The Perils of Serving with a Hypocritical Heart


Have you ever done a good work and later realized it was more about you than the person you were doing the good work for?  Ever served tirelessly but been tempted to focus on yourself and the payoff you might get instead of the glory that belongs to God?

You’re not alone.

The Pharisees did all their good works for people to see so others would esteem them. But Jesus exhorted them for their hypocritical hearts. And here’s what He uncovered:

The Pharisees were more interested in their own agendas than the Kingdom.

They wanted to do things their way. Their need to be praised blinded them to the underlying motives of pride and control that filled their hearts. 

They could be insincere.

The Pharisees often took oaths, but they did it to impress others—not  because they had pure hearts.

They worshiped rules, not relationships

They cared more about people’s behavior than they did about their hearts. Their need to focus on the law trumped an intimate relationship with God. They tried to look good on the outside, but inside they were full of “dead men’s bones.”

 Serving, or being in a place of leadership, carries a tremendous responsibility; it’s easy to be blinded by hidden faults or wrong motives.

How do we keep a pure heart?

We develop a sense of self-awareness; we take time to pray, continually examining our hearts before God—something the Pharisees weren’t willing to do. We also find an accountability partner. Someone who will be honest with us about our hidden faults and speak the truth into our lives like Nathan the prophet did for King David (2Samuel 12).

 What are some hidden faults we may be blind to? Here are a few to consider:

  • Control
  • Tying to prove our self-worth through performing
  • Self dependence instead of dependence on God
  • Focusing on appearances
  • People-pleasing instead of God-pleasing
  • Assuming we know more than others (pride)

 Service can be a wearisome task if we try to do it in our own strength, but if we choose to depend on Christ as we serve, it creates the potential for growth like no other spiritual discipline. Genuine transformation flows from a humble heart.

So how can we deal a death-blow to any wrong motives that have taken center-stage in our service to others?

  • Cultivate humility through prayer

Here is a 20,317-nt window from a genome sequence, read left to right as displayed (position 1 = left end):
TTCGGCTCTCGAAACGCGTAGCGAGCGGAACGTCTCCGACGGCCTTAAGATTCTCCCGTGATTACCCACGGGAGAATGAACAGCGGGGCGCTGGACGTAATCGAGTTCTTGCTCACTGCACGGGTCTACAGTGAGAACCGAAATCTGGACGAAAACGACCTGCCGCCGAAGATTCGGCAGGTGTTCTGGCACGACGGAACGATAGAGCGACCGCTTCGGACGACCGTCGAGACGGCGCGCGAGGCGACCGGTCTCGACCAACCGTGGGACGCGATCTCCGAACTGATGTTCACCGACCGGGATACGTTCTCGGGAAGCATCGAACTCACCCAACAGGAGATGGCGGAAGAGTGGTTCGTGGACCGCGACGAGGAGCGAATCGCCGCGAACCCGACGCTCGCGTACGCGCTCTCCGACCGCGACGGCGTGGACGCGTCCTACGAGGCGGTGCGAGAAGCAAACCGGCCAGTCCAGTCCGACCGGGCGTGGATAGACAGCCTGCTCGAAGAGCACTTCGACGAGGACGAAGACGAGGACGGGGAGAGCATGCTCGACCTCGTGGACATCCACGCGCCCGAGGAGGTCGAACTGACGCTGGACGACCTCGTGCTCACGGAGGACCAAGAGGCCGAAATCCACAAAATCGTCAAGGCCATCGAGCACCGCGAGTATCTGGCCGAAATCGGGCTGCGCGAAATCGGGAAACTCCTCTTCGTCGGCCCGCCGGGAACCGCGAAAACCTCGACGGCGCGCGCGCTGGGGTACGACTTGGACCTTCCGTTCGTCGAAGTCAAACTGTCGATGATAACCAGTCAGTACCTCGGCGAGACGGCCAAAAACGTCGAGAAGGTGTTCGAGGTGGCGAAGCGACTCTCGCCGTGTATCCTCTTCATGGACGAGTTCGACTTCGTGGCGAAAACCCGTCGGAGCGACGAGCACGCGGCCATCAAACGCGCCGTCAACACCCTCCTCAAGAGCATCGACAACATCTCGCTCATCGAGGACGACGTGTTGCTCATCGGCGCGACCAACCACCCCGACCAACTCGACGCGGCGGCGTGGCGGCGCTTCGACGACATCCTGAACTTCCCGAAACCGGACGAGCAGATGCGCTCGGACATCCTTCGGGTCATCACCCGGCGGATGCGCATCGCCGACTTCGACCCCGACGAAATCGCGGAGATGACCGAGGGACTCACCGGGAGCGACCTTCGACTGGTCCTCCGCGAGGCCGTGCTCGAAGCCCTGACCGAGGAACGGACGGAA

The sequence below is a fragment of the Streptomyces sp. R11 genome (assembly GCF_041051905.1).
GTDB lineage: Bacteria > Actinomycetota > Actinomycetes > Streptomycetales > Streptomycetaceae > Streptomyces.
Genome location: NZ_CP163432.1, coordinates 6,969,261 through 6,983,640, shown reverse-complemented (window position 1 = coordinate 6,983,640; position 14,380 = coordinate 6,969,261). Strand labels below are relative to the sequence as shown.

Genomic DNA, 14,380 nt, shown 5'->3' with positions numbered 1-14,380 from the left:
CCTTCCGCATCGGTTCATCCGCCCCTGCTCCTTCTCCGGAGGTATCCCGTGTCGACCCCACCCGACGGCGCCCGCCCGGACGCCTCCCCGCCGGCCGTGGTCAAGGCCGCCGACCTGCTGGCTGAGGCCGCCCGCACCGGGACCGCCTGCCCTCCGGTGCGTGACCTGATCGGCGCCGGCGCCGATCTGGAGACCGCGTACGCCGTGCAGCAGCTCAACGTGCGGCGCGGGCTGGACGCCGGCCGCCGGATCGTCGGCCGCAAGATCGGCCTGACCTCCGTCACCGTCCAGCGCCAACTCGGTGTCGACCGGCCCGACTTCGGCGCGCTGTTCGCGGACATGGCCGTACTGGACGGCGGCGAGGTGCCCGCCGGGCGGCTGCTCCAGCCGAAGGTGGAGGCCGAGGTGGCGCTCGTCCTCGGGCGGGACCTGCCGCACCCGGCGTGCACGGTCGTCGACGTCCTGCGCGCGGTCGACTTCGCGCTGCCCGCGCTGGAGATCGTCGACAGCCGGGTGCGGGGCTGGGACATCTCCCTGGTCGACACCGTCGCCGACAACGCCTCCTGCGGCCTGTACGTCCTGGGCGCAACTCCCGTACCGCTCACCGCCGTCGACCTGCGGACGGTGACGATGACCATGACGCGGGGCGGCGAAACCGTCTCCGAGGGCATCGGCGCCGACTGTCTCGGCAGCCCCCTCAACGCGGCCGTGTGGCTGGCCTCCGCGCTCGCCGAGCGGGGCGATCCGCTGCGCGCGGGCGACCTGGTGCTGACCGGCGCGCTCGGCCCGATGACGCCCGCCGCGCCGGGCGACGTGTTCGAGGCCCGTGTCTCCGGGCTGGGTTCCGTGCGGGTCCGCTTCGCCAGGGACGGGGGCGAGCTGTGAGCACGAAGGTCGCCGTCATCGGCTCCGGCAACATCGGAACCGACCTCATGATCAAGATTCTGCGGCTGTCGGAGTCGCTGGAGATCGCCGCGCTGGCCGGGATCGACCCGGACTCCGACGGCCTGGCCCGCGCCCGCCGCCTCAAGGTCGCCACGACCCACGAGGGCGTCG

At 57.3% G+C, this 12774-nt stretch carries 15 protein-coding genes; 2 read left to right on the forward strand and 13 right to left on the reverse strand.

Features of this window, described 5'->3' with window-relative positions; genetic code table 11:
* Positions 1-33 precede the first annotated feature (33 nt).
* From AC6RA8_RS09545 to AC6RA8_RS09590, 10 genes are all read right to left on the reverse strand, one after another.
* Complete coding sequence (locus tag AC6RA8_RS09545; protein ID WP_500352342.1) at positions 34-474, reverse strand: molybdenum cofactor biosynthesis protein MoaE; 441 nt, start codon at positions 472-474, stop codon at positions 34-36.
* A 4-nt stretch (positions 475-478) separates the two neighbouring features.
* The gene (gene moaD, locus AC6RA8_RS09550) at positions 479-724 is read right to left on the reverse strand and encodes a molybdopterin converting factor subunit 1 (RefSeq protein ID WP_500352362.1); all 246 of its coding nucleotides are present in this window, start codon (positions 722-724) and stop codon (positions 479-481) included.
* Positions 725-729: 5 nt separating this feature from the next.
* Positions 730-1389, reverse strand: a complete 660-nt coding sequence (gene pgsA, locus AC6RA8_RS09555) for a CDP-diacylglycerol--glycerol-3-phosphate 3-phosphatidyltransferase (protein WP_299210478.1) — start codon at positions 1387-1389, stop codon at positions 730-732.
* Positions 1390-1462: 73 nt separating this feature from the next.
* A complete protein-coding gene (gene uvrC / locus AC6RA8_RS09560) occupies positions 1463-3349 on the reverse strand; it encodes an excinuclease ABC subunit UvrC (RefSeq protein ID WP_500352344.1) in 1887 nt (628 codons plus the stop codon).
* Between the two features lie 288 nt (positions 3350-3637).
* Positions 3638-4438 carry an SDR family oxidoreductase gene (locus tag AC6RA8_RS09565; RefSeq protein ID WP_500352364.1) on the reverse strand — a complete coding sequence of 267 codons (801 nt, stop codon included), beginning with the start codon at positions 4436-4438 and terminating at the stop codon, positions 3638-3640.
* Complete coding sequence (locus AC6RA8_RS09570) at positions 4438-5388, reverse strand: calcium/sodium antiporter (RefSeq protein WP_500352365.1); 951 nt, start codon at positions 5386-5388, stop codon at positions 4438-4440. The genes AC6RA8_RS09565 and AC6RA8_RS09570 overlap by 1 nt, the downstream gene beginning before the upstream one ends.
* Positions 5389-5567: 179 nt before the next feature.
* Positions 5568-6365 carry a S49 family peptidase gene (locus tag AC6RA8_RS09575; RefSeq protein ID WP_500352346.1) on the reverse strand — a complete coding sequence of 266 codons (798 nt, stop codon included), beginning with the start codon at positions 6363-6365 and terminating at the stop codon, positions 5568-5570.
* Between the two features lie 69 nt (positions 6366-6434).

• Surrender our rights to have things our way
  • Consider what needs are being met through our service (value/worth, adequacy, love) and allow Christ to meet these needs, not others
  • Examine our belief system, the ones we hold about ourselves, God, and others to see if any beliefs need modifying (i.e. I know how to get the job done better than others)
  • Forgive—don’t let a root of bitterness spring up when we don’t get our way or when others hurt or disappoint

 In Psalm 19, David asks God to deliver him from hidden faults. David understood the perils of hypocrisy.

 Father, we ask you to reveal any patterns that might be offensive to you. May we receive your answers with an open heart and a willingness to change.

In what ways do you struggle with a need to control, battle self-worth, or worry with pleasing others more than God? Leave a comment below and be entered to win a FREE pink Jesus Calling devotional by Sarah Young {it rocks!}.


 Rita SchulteRita Schulte is a licensed professional board certified counselor. She received her B.S. in psychology and a master’s degree in counseling from Liberty University in Lynchburg, Virginia. Rita has a private practice with offices in Fairfax and Manassas Virginia where she specializes in the treatment of eating disorders, anxiety and depressive disorders as well as grief and loss issues. In April, 2011 she launched “Heartline Podcast” where she talks with top leaders in the Christian counseling and literary world about cutting edge issues affecting the hearts and lives of people today.  She also airs a 1 minute devotional spot Consider This on 90.5 FM in NC and 90.9 FM in Lynchburg, VA. Heartline airs on Saturday evenings on 90.5 FM NC and will be heard on Christian Life Internet Radio in the coming months.




One thought on “The Perils of Serving with a Hypocritical Heart

  1. Hi Rita, This post reminded me of a time in the mid-seventies when, as a new Christian, I started setting up bands that were on the scene through Calvary Chapel in Costa Mesa, to come and play during the lunch break across the street from the high school. There was a gazebo there with electricity, and the kids were allowed to eat their lunch there. It still remember what I felt like to be talking to band members I thought of as famous (they had a record or two out). I remember how frustrated I felt at the students for not realizing what a fantastic gift I was giving them. I saw no results (not saying that God didn’t move hearts but it didn’t seem like it). Finally, when it became too hard for me to keep this up, and I was running out of bands willing to do this, I gave up. I ended up believing I had missed God and that it had been all about me. I’m sure this will come into play as long as we are human, but your post gave us some great things to ponder as we wade our way through out motives when helping others. Thank you!

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